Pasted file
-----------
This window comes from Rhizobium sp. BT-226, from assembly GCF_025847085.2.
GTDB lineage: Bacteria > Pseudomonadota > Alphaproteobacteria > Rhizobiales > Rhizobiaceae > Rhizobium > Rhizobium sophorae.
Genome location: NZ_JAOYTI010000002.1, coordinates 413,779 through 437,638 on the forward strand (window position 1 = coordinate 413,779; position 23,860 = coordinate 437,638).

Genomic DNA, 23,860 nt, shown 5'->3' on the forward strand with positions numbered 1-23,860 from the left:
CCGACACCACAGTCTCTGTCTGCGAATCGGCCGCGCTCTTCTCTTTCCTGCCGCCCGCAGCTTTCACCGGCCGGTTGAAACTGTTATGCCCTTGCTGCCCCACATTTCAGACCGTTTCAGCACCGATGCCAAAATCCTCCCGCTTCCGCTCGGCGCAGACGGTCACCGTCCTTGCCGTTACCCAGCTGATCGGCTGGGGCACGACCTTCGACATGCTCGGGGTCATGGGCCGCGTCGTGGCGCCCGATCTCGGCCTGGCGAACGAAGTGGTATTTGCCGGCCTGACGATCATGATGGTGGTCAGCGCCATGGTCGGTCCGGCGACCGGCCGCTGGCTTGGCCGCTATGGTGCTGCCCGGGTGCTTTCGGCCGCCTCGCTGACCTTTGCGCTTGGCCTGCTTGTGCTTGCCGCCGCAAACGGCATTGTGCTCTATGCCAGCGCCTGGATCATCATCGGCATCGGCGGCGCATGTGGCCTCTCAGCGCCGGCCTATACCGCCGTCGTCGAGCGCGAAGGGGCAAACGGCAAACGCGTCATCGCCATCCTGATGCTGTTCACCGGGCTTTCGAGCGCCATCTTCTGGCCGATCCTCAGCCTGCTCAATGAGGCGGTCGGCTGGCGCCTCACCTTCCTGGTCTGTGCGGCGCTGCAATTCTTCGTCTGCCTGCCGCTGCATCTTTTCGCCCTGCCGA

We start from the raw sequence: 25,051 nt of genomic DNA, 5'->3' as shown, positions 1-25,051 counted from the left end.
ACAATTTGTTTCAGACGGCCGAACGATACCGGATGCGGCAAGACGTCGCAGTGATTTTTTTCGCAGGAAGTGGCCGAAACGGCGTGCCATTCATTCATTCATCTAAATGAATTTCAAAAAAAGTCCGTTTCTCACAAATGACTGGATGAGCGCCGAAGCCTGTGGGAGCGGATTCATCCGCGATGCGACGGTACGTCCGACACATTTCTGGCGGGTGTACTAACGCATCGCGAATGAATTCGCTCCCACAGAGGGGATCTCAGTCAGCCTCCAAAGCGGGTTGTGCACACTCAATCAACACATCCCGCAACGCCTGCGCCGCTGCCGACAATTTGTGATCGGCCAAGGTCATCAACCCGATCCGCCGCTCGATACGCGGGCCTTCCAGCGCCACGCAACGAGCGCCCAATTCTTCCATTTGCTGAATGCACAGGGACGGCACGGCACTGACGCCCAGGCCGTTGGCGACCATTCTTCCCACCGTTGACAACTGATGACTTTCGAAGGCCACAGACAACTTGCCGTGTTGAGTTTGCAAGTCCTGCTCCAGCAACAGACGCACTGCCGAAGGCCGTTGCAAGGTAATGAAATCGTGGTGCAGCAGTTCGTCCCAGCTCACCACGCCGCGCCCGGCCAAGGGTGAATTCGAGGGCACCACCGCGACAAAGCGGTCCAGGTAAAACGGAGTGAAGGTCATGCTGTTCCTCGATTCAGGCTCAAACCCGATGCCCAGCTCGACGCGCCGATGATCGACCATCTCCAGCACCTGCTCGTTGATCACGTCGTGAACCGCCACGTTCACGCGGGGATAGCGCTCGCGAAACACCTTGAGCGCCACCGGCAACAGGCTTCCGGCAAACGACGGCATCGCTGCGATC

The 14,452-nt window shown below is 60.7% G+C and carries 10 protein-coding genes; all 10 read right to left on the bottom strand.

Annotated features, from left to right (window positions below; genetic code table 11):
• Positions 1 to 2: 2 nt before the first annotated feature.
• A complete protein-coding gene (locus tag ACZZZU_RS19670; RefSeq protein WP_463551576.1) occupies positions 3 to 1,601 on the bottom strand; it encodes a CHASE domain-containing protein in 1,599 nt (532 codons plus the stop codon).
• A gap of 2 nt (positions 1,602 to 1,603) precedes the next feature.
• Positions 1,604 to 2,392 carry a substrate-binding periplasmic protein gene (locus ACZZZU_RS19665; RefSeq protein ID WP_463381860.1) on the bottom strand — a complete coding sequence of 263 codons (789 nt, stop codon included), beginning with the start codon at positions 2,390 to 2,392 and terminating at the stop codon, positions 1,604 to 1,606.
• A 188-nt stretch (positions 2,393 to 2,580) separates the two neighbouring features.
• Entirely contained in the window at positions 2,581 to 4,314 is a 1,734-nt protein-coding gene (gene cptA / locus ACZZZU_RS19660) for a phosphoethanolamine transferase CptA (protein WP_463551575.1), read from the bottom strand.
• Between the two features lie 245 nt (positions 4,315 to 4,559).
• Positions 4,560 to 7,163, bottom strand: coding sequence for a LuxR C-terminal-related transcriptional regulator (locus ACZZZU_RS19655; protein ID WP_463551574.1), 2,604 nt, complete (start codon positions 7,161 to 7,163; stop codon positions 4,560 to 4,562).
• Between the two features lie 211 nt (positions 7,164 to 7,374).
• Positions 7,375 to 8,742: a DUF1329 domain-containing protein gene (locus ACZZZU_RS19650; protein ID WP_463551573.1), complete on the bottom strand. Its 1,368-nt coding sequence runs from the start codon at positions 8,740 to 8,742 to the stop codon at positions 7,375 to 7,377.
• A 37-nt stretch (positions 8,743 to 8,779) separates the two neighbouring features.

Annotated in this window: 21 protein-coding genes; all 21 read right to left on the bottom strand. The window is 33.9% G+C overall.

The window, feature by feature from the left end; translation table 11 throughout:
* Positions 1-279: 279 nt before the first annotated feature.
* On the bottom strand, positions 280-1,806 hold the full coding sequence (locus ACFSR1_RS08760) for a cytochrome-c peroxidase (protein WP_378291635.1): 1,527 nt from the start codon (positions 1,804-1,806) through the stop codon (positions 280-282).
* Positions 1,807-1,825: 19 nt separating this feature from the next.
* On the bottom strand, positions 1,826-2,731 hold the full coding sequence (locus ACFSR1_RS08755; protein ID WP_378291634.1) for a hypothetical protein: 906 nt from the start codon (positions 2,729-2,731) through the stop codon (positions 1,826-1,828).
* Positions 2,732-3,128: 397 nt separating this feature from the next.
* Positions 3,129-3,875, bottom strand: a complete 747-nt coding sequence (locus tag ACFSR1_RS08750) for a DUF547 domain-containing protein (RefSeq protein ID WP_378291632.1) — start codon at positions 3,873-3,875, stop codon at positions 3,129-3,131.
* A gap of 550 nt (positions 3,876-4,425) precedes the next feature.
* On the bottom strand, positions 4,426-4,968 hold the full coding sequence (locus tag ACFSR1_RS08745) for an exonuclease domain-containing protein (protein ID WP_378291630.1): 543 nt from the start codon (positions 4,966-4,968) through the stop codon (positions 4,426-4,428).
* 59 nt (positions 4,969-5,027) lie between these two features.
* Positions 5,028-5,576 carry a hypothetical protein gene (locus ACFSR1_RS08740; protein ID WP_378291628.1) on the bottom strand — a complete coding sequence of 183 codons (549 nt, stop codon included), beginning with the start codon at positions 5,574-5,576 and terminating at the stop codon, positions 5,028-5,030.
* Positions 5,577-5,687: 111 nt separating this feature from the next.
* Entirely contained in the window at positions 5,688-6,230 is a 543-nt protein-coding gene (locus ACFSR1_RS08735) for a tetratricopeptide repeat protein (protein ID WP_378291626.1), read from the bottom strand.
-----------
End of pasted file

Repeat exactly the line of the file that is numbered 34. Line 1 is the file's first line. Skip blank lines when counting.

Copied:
* Entirely contained in the window at positions 5,688-6,230 is a 543-nt protein-coding gene (locus ACFSR1_RS08735) for a tetratricopeptide repeat protein (protein ID WP_378291626.1), read from the bottom strand.